Skip to content

Planting hedge in autumn: what hedge plants are suitable & how to plant them correctly.

The last months of the year once again offer the opportunity to refresh the garden with new specimens. After all, autumn is the ideal time for planting many types of plants, including hedges. So if you were thinking about a few more varieties anyway, the coming month is the best time to put your plan into action. We explain what hedge plants can be planted at all in this cool season, and how exactly to plant the hedge in the fall.

In which cases the autumn season is best

Planting a hedge in the fall - the delivery method determines the right timing

In principle, any hedge plant can move into the garden in the autumn season. In fact, it tends to be that the other seasons are more or less suitable, depending on the form of delivery.

  • Hedge plants purchased in pots can be planted all year round, even in the hot summer (but then mulch as possible and water abundantly in the early period).
  • So-called balled plants were grown in the open ground and dug up only for sale, which is possible only in the dormant period. Since this lasts from September to May, this period is also suitable for planting in the garden. Evergreen specimens here, however, plant no later than the end of October, otherwise they will not have enough time to establish themselves until the cold. In the first weeks, adequate watering is extremely important.
  • The most sensitive forms with regard to the form of delivery are the so-called bare-root hedge plants. Their root ball, unlike balled plants, does not have soil surrounding it. The cool months before winter are the best planting period for this variant.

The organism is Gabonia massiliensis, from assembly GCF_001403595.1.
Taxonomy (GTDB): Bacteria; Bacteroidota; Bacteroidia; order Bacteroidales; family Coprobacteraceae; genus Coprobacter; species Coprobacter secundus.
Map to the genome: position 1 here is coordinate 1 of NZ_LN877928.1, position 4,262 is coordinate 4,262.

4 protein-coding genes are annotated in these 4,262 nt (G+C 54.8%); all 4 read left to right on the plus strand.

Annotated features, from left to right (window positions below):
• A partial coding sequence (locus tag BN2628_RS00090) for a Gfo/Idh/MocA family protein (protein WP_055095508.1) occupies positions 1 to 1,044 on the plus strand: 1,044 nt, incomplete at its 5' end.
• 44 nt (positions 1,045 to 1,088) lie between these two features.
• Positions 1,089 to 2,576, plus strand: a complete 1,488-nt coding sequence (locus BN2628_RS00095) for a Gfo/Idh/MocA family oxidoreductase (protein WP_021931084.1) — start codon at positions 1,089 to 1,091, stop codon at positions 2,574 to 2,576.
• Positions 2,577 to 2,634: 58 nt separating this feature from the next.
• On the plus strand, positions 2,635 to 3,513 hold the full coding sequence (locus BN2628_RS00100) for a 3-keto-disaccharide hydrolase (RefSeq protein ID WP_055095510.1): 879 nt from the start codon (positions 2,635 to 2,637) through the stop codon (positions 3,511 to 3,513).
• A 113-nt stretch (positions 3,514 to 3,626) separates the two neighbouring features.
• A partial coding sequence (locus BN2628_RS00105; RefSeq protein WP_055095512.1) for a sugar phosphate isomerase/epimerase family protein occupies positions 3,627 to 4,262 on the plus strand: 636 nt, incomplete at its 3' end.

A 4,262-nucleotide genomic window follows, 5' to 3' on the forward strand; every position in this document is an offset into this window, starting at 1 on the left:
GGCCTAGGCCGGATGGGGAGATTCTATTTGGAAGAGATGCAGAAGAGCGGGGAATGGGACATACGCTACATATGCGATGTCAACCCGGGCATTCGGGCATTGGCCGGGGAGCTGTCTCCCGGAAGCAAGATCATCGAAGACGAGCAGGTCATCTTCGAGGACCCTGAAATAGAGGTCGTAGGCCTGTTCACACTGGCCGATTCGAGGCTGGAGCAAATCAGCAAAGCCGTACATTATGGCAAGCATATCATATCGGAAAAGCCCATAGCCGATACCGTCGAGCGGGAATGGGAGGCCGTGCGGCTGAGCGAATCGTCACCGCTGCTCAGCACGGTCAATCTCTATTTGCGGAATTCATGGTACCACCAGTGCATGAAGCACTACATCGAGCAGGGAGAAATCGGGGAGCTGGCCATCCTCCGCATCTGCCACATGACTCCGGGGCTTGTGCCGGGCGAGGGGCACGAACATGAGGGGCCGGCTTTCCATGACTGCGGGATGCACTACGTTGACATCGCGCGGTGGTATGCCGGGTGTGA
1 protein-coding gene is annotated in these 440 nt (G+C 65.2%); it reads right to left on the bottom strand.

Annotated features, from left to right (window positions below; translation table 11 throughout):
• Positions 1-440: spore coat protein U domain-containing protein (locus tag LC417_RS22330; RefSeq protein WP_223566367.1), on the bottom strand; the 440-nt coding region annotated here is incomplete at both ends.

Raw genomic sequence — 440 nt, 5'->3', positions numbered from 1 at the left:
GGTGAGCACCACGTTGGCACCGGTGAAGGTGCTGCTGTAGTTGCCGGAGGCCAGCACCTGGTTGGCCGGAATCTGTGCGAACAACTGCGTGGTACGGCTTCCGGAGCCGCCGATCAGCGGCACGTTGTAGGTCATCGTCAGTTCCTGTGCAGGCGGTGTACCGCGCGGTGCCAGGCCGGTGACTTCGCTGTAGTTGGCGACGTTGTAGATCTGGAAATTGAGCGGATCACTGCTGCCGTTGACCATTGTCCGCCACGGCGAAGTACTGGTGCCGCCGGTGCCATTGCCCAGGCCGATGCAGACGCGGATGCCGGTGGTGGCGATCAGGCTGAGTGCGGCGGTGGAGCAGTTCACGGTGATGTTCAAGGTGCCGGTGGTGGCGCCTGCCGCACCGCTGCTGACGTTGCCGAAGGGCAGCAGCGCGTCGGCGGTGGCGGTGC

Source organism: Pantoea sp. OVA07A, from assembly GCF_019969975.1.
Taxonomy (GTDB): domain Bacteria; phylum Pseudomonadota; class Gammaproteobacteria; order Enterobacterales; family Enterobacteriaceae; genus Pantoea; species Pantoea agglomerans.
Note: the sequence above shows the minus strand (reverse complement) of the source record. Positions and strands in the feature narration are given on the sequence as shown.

So, for autumn planting, it does not matter which delivery form you choose. The best time for planting in the fall is October and November.

What hedge to plant in the fall – you are spoiled for choice.

You can choose fast-growing species, choose evergreen or deciduous specimens, or create a hedge of one variety or mixed, when planting a hedge in the fall. What are the advantages and disadvantages of all the variants?

Do you necessarily want the hedge to grow quickly?

Planting hedge in autumn - deciduous varieties score with beautiful autumn coloration

Especially if you want to create a privacy screen with the plants, of course, the temptation to choose a fast-growing variety is great. In itself, this is not a problem at all, but keep in mind that the also comes with an increased need for care. The shoots grow quite quickly in the height and must therefore also be trimmed more often. At the same time, the law also restricts the pruning period to protect the birds. Those who do not have the time or desire to invest a lot of time in their garden and prefer to keep it low-maintenance are therefore better off opting for slower-growing and therefore low-maintenance hedge plants.

Fast growing hedge plants: Hornbeam, copper beech, privet, glossy medlar, bamboo, Leyland cypress.
Slower growing include: Taxus hedge, cherry laurel, creeping spindle, barberry, holly.

The plant can be evergreen or deciduous

Planting hedge in autumn - evergreen, deciduous, fast and slow growing